Friday, March 13, 2015


Karl Rhoads redacts (mostly)

by Larry Geller

This is a followup to Is “Karl Rhoads” the source of voting record information used by Calvin Say’s attorney that was questionably obtained? (2/22/2015). That article questioned whether information obtained by Karl Rhoads, committee chair of the special committee investigating former Speaker Calvin Say’s qualification to hold office, was improperly provided by Rhoads to Say’s attorney.

Say’s challengers also questioned whether that information, obtained by Rhoads from voter registration files, was used in violation of HRS 11-14 and 11-97 which restricts its use only to election purposes.

Attorney Lance Collins asked that Rhoads redact the information from public view.

The article appeared on Disappeared News on February 22. A partially redacted version of Say’s submission was made on February 23 and posted to the committee's website. The new document includes redactions, but the street addresses are not completely redacted.

The redaction appears to be a concession to Collins’ request that confidential information be removed from Say’s letter:

The Voters request that these issues be clarified and that the Committee be instructed to redact confidential information from the view of the public.

[Petitioner’s Counsel Letter to Speaker Souki and Chair Rhoads, received 5:16 pm on 2/20/2015 ]

Fine as far as that goes, except that there is no indication that the document posted is not the document submitted by Say through his attorneys. It appears, and any future historian, attorney or curious citizen will find, that the allegedly illegal material is not there.

This may appear a quibble, but the Capitol website is the public record, and often enough it is made to be inaccurate, as I have noted from time to time. Some testimony is never posted, for example, and at times a legislator kills a bill while falsifying the record. “Gut and replace” bills are not clearly identified and often falsely indicate that the material has been heard on the floor. Probably more shenanigans go on than anyone short of a Sherlock Holmes with lots of spare time could discover.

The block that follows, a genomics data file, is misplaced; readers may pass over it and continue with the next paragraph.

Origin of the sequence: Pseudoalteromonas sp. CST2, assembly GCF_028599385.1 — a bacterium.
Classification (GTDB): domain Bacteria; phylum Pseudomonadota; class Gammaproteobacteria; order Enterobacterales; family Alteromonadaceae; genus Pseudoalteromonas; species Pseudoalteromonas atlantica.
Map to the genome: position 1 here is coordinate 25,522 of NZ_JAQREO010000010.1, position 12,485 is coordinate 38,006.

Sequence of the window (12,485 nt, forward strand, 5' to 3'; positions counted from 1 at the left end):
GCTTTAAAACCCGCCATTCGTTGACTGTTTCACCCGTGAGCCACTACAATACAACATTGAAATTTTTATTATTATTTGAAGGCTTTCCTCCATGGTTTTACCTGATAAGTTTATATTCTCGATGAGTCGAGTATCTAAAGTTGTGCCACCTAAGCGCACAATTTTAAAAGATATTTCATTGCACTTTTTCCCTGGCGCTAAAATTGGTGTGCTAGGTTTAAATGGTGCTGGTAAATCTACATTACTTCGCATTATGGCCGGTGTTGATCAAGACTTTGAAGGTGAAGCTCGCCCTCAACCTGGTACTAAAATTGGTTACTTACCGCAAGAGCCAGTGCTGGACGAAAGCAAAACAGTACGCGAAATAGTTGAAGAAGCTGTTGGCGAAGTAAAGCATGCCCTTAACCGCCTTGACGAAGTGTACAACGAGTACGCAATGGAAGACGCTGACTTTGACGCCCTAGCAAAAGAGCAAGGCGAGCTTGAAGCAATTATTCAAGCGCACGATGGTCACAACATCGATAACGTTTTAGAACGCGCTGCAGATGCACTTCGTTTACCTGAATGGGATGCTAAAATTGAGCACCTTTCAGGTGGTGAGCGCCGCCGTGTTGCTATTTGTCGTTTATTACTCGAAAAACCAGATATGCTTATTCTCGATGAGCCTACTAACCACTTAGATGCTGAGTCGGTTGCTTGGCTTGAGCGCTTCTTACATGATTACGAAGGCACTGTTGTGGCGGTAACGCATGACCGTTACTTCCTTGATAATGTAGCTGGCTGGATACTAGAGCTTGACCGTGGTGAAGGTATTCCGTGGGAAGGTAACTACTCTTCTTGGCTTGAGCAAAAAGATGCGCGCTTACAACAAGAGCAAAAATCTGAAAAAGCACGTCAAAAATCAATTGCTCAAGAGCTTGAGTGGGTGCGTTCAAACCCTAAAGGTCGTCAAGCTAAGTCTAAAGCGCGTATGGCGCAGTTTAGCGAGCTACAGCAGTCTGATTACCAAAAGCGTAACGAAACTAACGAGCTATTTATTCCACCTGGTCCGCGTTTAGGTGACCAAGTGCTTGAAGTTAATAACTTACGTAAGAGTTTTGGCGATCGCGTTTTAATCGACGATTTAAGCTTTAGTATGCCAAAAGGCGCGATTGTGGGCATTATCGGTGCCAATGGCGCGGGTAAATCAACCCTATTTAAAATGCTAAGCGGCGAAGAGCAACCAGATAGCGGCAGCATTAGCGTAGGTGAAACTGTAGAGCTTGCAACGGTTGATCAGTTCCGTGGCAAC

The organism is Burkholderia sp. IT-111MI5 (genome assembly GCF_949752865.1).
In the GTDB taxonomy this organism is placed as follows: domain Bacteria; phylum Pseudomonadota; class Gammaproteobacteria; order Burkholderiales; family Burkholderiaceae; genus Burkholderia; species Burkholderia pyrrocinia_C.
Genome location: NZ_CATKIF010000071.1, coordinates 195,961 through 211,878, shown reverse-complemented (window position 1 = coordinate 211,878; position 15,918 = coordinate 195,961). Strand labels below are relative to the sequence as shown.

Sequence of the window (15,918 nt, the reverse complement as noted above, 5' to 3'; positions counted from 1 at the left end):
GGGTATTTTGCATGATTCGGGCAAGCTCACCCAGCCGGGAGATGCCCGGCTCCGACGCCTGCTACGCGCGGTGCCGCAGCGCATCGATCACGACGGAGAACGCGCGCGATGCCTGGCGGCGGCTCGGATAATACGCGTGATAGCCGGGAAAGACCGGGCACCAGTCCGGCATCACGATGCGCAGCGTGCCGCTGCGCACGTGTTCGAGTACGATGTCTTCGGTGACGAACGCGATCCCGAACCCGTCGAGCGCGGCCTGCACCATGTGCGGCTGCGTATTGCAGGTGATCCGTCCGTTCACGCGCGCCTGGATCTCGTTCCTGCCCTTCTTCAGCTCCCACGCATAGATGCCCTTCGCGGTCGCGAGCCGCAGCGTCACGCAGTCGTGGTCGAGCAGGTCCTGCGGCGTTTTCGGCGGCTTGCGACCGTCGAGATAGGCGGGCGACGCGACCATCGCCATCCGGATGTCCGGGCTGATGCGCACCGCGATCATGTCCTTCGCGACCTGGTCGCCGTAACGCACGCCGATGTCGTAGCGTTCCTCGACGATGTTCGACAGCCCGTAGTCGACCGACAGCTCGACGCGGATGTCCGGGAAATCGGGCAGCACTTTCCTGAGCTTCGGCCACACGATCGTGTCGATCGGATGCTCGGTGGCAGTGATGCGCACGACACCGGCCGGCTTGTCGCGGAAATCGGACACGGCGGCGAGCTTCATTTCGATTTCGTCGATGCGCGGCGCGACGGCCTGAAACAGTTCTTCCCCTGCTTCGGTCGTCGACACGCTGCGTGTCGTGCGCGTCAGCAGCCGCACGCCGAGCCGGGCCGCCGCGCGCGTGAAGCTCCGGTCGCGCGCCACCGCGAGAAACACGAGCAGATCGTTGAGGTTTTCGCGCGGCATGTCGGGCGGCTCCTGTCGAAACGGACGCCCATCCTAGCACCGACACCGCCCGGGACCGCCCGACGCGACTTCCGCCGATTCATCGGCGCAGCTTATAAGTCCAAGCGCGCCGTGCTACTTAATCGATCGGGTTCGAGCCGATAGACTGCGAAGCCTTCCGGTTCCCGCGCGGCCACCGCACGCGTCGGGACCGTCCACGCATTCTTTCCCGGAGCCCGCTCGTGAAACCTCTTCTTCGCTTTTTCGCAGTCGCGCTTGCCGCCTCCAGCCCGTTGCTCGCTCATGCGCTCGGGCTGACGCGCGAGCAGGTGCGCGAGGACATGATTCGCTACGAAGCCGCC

So, good that Rhoads redacted (part of) the material that should not be exposed to public view. He should complete the redaction and also note the change on his web page so that it is clear what he has done.

Here’s the detail, for the record:


This is page 25 of the original document, as submitted to Karl Rhoad’s special committee by attorneys for Calvin Say Bert T. Kobayashi and Maria Y. Wang.


This is the same page as it is posted today. Note the additional redactions. In other words, the document has been altered from the authentic copy submitted by Say’s attorneys. The addresses are not completely redacted.

(These images are intentionally too small to read here, since the information should not have been public in the first place).

RhoadsIn the original document, this page (page 25) has Karl Rhoads name on it as the person who obtained the data. It appears that Rhoads, who was chair of the investigating committee, turned his search results over to Say’s attorney, who included it in his submittal back to Rhoads’ committee.

The revised document has replaced the original on the committee’s web page with no note about the alteration, so that it appears to be the original document. This is a falsification. The document has been altered from the original submission.

A simple note on the web page will do the trick. It’s more than a quibble, especially should it turns out that Rhoads may be prosecuted for violating the statutes. In other words, yes, redact the information, but also say what you have done.


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